When I was twelve years old I started attending the Dayton Regional STEM School, a school known for embracing difference. During my enrollment, I quickly found that STEM students pride themselves on what makes them stand out; individuality and kindness were vital parts of the atmosphere I was in.
As a result, I became passionate about incorporating these values into everyday life and abiding by them as much as possible. Although I am forever grateful for how my experience helped shape me into the person I am today, it evoked some challenges.
When I moved schools a few years later, I found that not all people had the same mindset about acceptance that I did. I couldn’t fully wrap my head around this. Situations that I responded to with an open mind were shown no mercy at the hands of my new classmates. I knew they hadn’t been in the same environment I had, but I could never really get over what made them so hateful towards others.
Now, I’m not saying that I’m perfect. I’ve definitely had my share of bad moments. But it makes me wonder… are we, as humans, inevitably hateful? Is it in our nature to be so disapproving? I want to believe that’s not the case.
So, what is it that causes us to be close-minded?
Lack of self-worth is a possibility. Unfortunately, we live in a perfection-driven society where we are often told we’re not good enough. Sometimes, we deem the hurtful words others say to be true and it’s difficult to accept.
We don’t always know how to respond to feelings of worthlessness, so we project them onto others. We tend to transform hate, or disappointment in ourselves into hate for those around us. Lack of self-worth is all-consuming, so we exercise these emotions in hurtful ways, whether it be by bullying others or initiating fights with loved ones. Hate is an energizing emotion, and we don’t always realize the extent to which it can change us.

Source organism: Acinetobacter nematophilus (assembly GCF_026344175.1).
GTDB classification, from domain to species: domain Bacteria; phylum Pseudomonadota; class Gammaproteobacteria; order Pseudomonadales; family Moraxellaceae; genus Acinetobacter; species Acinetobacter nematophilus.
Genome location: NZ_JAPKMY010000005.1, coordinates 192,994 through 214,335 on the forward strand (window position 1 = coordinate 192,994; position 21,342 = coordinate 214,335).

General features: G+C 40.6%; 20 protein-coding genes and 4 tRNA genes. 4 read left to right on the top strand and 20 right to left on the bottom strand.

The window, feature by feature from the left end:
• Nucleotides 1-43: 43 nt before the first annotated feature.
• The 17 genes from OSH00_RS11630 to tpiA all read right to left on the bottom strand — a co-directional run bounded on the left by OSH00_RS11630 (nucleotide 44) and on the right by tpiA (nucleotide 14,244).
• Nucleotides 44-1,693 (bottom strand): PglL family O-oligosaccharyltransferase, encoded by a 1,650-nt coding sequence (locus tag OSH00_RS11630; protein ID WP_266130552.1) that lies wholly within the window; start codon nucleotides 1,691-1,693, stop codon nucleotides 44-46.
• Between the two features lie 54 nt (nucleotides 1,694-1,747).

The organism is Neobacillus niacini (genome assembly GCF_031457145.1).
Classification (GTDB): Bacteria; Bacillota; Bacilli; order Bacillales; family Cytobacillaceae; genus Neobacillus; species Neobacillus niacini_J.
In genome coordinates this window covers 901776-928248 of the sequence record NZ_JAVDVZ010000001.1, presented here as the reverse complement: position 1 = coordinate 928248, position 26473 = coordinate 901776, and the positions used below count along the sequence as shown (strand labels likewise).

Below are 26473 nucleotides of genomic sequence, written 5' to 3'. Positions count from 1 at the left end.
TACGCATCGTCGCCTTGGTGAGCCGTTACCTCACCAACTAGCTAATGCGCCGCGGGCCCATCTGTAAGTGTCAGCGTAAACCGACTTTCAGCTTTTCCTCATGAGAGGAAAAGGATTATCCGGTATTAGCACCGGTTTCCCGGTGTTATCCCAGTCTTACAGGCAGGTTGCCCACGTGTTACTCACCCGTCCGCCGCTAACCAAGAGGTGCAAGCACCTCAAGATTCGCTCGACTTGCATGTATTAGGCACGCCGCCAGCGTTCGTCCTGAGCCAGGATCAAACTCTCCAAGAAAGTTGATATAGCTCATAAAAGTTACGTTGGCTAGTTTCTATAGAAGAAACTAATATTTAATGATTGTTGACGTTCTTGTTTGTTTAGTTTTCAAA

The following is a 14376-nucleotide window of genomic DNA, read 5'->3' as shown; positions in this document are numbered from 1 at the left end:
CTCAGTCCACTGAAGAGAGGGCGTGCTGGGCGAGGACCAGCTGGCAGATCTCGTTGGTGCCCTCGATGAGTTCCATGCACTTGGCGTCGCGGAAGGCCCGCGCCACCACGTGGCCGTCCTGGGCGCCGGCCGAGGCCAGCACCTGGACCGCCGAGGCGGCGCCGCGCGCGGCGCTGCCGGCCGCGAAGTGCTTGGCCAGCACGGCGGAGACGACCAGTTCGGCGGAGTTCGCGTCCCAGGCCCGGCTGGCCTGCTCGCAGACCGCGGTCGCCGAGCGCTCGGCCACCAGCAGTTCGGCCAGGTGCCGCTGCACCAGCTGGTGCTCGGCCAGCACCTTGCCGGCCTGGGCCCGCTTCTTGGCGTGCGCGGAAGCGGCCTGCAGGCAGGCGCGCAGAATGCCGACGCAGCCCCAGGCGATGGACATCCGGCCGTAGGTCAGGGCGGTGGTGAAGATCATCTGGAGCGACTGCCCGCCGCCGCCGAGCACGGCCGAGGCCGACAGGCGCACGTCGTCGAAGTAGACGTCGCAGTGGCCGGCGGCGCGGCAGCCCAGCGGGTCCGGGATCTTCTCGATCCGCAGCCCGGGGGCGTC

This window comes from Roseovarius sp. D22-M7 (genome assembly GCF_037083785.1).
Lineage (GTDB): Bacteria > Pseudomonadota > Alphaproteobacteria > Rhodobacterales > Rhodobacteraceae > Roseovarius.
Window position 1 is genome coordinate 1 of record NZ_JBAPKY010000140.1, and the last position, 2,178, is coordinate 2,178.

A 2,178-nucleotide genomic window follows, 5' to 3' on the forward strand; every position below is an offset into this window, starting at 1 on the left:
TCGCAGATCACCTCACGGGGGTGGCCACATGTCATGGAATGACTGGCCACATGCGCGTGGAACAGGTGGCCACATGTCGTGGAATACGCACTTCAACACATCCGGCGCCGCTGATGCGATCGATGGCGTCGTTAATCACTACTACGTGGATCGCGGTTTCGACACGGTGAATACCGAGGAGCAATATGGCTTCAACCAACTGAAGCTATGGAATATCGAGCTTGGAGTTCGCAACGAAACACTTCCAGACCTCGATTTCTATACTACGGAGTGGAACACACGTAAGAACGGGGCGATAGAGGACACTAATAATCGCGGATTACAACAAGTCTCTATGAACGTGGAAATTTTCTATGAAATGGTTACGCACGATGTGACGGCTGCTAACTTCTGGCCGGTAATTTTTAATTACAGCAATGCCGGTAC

Another possibility could be fear or discomfort. Uncertainty presents situations we can’t predict, and we aren’t always sure how to cope with this. People like to familiarize themselves with what they know and understand, avoiding difference altogether. Loss of control plays a significant role in our security.
For example, I was recently introduced to a man who has one eye. Admittedly, I wasn’t sure how to approach him. I didn’t want to make eye contact, out of fear that he’d think I was judging him. My intentions were good—I just didn’t want to make him self- conscious. However, he mistook my poor eye contact as a sign that I didn’t like him, and I ended up making him self-conscious anyways.
What I didn’t realize was that his condition was only uncomfortable for me, not for him. There was no reason for me to treat him differently than anybody else. From this, I realized that our internal fears and discomforts are usually just in our heads. There’s no reason to be uneasy or dismissive of those who are different because, in reality, we over-exaggerate these differences. We have more in common with others than we might think.
Lastly, I think that a lack of empathy, or understanding, is also a big factor. Sometimes we get so caught up in surrounding ourselves with the kind of people we think we want to be around, that we forget that life is not always pick and choose.
It’s important to recognize that there is a world outside of the one in our heads. Meeting people with backgrounds that vary from ours can be a good thing. It can open up our minds, challenge our beliefs, and sometimes even lead to experiences we wouldn’t have had otherwise.
That being said, is rejecting difference always a bad thing? Not necessarily. It’s good to create an atmosphere we feel at home with, and sometimes the way to do that is by holding what we know and love close.
However, I do believe in balance—moderation is healthy. There’s something that happens when we step outside of ourselves and look at the world with a fresh set of eyes. If we want to continue bettering ourselves, practicing acceptance is the way to do it.